This week we discussed insect respiration and tracheae, and several papers ended up intertwining in curious ways.
These photos are both from Snelling et al paper Steve presented about tracheal molting in Orthoptera legs. The system appears to be more dynamic than expected, and specialized epithelial tissue pull trachea and tracheoles where they are needed as the system grows and expands.
Andy enumerated on a paper he mentioned last week, where a team including Mark Westneat observed a tenebrionid in a synchrotron, which allowed an x-ray effect at high resolution. They saw the tracheae, not just the air sacs, pulsing, which was unanticipated as taenidia imply that trachea are static
The next few papers all led into one another. Colin presented a paper about the thermal limits in insects to gigantism in fossil insects, particularly Plecoptera. The critical temperature for an insect to survive is related to oxygen levels. Experimentally, the authors raised plecopteran immatures in hypoxic, control, and hyperoxic environments. They found that if oxygen is plentiful, the nymphs can survive warmer temperatures, and can attain a larger body mass- perhaps to counteract oxygen toxicity.
Heather discussed a paper using Rhodnius kissing bugs and Gromphadorhina hissing cockroaches to observe how respiratory patterns and metabolic rates vary with temperature. The authors found three patterns of spiracle use, discontinuous, cyclical, and continuous, in other words always open. These patterns affect the capacity of the respiratory system to bring air to tissues. The authors performed experiments with 2 treatments- constant temperature and increasing temperature. At 15°C the spiracles closed longer, in a discontinuous pattern. At 25°C a cyclical pattern emerged, where the spiracles would open and close at regular intervals. At 35°C and above, there was continuous oxygen and CO2 exchange. Contreras and Bradley suggested that the metabolic rate determined the rate of respiration, not the phylogeny or ecology of the insects.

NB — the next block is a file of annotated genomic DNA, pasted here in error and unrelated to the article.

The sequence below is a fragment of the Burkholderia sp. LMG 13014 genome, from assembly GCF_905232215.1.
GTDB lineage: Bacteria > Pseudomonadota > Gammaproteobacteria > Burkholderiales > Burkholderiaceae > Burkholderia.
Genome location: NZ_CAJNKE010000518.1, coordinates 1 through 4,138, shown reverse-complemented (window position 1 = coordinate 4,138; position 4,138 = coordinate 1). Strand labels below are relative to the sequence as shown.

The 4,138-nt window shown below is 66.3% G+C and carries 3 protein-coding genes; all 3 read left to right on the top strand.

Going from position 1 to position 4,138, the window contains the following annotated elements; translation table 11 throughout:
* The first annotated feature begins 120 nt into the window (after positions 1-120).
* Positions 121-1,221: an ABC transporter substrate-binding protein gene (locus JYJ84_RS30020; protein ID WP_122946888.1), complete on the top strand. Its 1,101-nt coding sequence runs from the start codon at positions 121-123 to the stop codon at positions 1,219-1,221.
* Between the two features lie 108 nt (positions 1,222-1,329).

I discussed two papers that debate the function of discontinuous gas exchange. In 2005, a high profile paper in Nature posited that insects will close their spiracles for extended periods of time to limit oxidative damage. Since their tracheoles connect directly to cells, any reactive oxygen species (ROS) will have a greater chance of causing damage. You might have heard of ROS in human nutrition as free radicals. Only insects in a few orders can do discontinuous gas exchange, and those tend to be subterranean or live in arid environments. Matthews and White, instead, propose that there isn’t necessarily a physiological pressure for this, and instead it is akin to a sleep cycle in those insects. Boardman et al determine that the insects do react to ROS, but it is not due to damage, instead the concentration of ROS is a way for the insect to determine when to take its next breath.
Trish discussed a paper examining another type of respiration known as ﬂutter phase, and how different spiracles act during respiration, in a dung beetle Circellium bacchus. These wingless beetles have 8 pairs of spiracles. The abdominal spiracles are subelytral. During respiration, the spiracles open a little to let in carbon dioxide. The mesothoracic spiracles open at different times, which builds CO2 pressure builds in the abdomen. The beetle can move and contract their abdomen to push air into thorax. As the air escapes and pressure decreases in mesothoracic spiracle, oxygen goes in very quickly. As this occurs in the subelytral cavity, and water loss preventing microtrichia are present, very little water is lost during respiration. This is not the same as discontinuous respiration and instead is termed burst and interburst. We then discussed scarab and tenebrionid abdominal morphology, where are spiracles are located, and how strong of a seal the elytra can make with the abdomen. Andy and István both drew elaborate illustrations of how they hypothesized this system might function Andrew told us what he knew about flutter respiration in Cecropia moths. Istvan discussed how the different uses for the spiracles might explain disparate musculature. The ability of the insect to change pressure in its body explains why some spiracles are more sclerotized than other and have less musculature. In ceraphronoid wasps, for instance, the anterior thoracic spiracle shows many differences between genera. For inciting this exciting debate, Trish’s paper was the best this week for sure.
Stay tuned for our exploration of the circulatory system, led by a great presentation by Heather.